5 comments on “Writing is a game of fourths and inches…well inches anyway

  1. You’re absolutely right. 100 words is nothing. And yet, I need to write more than 100 words per sitting or it doesn’t work for me. 800 seems to be a good goal for me. I can do 800 in around half an hour with pauses (writing non-stop usually yields around 2,000 words per hour). I tried this contest once to write 100 words a day for 100 days . . . if you miss a day, you start over at day 1. Easy, right? Not for me. My longest stretch was 14 days. I do much better with variable word counts — big days and little days, with some 0-word days thrown in for good measure. Not a lot, but a few. And they can’t be scheduled.

    But I’m glad that the 100-word sprints are working out for you — that’s great! Learning what works is always the most important part. I’m wishing you luck on your journey to 100k! You can do it!

    • I used to think that 100 words weren’t enough. It turns out that it depends on my writing.
      I looked at your site and I’m not clear on whether you are a discovery writer or if you prefer plans and outlines (to whatever extent).

      I used to discovery write. I’d start the story with no idea where I was going to end up. When doing this, 100 words is almost impossible. I’d need good long stretches to write 1000 to 5000 words to feel like I was getting anywhere.

      Here’s the problem, long stretches were few and far between, so I’d end up losing the feel of the story and the ideas would fade and I wouldn’t write.

      When I have a clear idea of where I’m going (not necessarily a full outline with notes or anything, just knowing that I’m heading to X) then it’s super easy to just pop into the manuscript and put in 100 words.

      yWriter works amazingly for this because everything is split into scenes and if I know what I’m doing in THAT scene, it’s easy. It’s even better because I can stop mid scene/mid idea/mid sentence and it makes it that much easier to pick it back up later on.

      That’s not to say I don’t do long stretches now…I still do. I did 3000 words yesterday on a project (not that that’s very long but you get the gist). It’s just for busy days, it’s great for word count.

      I also don’t set actual word count goals most days. Even now doing Camp NaNoWriMo I aim for AT LEAST quota (which is 1678 words I think) to around 2000. Most days so far I’ve done 2100 words.

      • Most times, for me, 100 words isn’t enough. I’ve learned that 800 words is the minimum number of words I can have and still feel satisfied. I do have days where that number is above 0 but still lower than 800. They happen when the story is blocked and I know that any progress is better than none.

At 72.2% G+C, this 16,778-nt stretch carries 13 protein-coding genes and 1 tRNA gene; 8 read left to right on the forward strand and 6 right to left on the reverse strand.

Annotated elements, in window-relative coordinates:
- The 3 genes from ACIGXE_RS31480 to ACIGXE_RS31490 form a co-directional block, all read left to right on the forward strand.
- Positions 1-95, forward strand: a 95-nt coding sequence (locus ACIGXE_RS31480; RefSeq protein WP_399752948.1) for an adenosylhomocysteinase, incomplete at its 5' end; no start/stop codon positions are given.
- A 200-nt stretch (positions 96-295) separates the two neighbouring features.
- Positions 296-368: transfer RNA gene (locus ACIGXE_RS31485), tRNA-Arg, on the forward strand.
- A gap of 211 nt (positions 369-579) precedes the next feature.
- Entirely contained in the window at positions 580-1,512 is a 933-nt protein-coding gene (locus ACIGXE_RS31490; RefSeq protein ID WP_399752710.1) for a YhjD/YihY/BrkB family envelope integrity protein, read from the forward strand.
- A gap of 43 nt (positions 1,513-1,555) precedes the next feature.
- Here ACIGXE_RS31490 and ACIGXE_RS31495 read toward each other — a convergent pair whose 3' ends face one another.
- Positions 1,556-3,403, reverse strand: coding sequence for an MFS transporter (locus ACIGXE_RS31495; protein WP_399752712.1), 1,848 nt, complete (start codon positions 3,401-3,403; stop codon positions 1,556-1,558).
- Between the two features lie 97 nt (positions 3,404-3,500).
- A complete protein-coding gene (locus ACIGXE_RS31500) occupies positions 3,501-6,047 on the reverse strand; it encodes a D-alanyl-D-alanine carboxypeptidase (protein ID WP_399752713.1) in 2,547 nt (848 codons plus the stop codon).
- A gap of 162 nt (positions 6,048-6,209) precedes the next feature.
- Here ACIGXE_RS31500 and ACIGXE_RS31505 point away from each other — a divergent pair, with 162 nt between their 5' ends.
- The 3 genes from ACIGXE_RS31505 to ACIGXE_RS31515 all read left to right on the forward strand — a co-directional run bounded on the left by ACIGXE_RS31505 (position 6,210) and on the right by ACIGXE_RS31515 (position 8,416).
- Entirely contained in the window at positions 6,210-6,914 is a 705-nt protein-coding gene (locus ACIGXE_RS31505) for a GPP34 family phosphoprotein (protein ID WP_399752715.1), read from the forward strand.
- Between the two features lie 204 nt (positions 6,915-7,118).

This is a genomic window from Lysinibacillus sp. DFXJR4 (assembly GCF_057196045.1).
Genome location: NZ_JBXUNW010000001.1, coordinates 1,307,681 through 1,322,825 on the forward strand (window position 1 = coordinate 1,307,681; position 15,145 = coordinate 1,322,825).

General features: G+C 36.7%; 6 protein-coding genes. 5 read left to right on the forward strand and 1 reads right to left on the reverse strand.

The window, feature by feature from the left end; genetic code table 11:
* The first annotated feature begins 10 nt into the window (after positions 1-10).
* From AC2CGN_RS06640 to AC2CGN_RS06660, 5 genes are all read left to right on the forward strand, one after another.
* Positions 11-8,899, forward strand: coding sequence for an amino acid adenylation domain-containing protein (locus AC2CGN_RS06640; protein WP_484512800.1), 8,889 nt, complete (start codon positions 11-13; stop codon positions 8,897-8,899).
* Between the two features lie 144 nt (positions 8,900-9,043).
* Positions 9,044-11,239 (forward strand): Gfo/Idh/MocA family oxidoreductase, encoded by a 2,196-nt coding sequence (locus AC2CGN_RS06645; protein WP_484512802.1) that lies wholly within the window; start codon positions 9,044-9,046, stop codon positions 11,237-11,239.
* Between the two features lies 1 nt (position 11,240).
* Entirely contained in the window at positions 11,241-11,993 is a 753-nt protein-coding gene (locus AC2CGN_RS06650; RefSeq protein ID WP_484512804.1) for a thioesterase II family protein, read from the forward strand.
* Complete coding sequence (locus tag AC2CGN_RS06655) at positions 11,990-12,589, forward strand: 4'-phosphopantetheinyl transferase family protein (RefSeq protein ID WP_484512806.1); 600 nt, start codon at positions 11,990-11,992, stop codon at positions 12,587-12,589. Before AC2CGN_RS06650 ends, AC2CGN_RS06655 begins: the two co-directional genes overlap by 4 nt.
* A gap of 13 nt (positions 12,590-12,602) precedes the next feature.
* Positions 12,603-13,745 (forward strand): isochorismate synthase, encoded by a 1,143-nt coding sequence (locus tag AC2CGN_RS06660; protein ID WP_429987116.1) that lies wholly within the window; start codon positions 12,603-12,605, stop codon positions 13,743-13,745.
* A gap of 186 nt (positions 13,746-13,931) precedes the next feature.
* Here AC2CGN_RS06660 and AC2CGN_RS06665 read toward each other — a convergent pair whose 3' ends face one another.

I do typically outline. I used to think my ideal was just a minimal outline: some idea of the end is necessary, and I liked knowing details about the middle and beginning as well. However, out of the five novels I’ve actually finished, I’d have to say that only one of them did NOT have a scene-per-notecard type of outline. And I floundered a lot with that one. So, outlines are good for me, although during the writing, I often go off course if I have a better idea. But if I have better ideas, I’m not lost :). So, the problem with 100 words isn’t that I need it for the plot — it’s a more emotional need. I don’t feel like I’ve connected with the story on the deeper level. It’s like a wham-bam-thank-you-ma’am when I could have foreplay, candlelight, and fireworks, to use a sex metaphor. It just doesn’t do it for me. I feel let down and frustrated. I did the math with the numbers in my other post (800 words in 30 minutes, leisurely, and 2,000 words an hour during NaNo). It takes me probably 3 minutes at full speed to write 100 words, and 3.75 minutes if I’m going at my more leisurely pace. It’s just not satisfying. I want to at least write for 15 minutes if I’m going to open up my word processor. That’s 500 words at fast speed, and 400 at leisurely. I don’t consider 15 minutes a “long stretch.”

        yWriter . . . I’ve used it, but I didn’t like the jarring cut-off feeling I got when writing in it. I now use Scrivener. And due to my emotional feelings, I usually make a word count goal of at least 800 words. That always feels right to me.

  2. It just goes to show that there truly isn’t a right way 🙂 What WORKS for you is the best way and I think that’s awesome!

    I wonder, you say you don’t like yWriter but you use Scrivener? I’ve tried the Scrivener beta for Windows and it very much did not click with me. Too many doodads and doohickeys and such, plus the UI just didn’t feel intuitive (to me of course, this isn’t a review just an opinion) all to end up doing what I was doing with yWriter.

  3. I know. I don’t know why certain programs click and others don’t, or why different methods work for some people but not others. Of course, if everyone was the same, life would be pretty boring!

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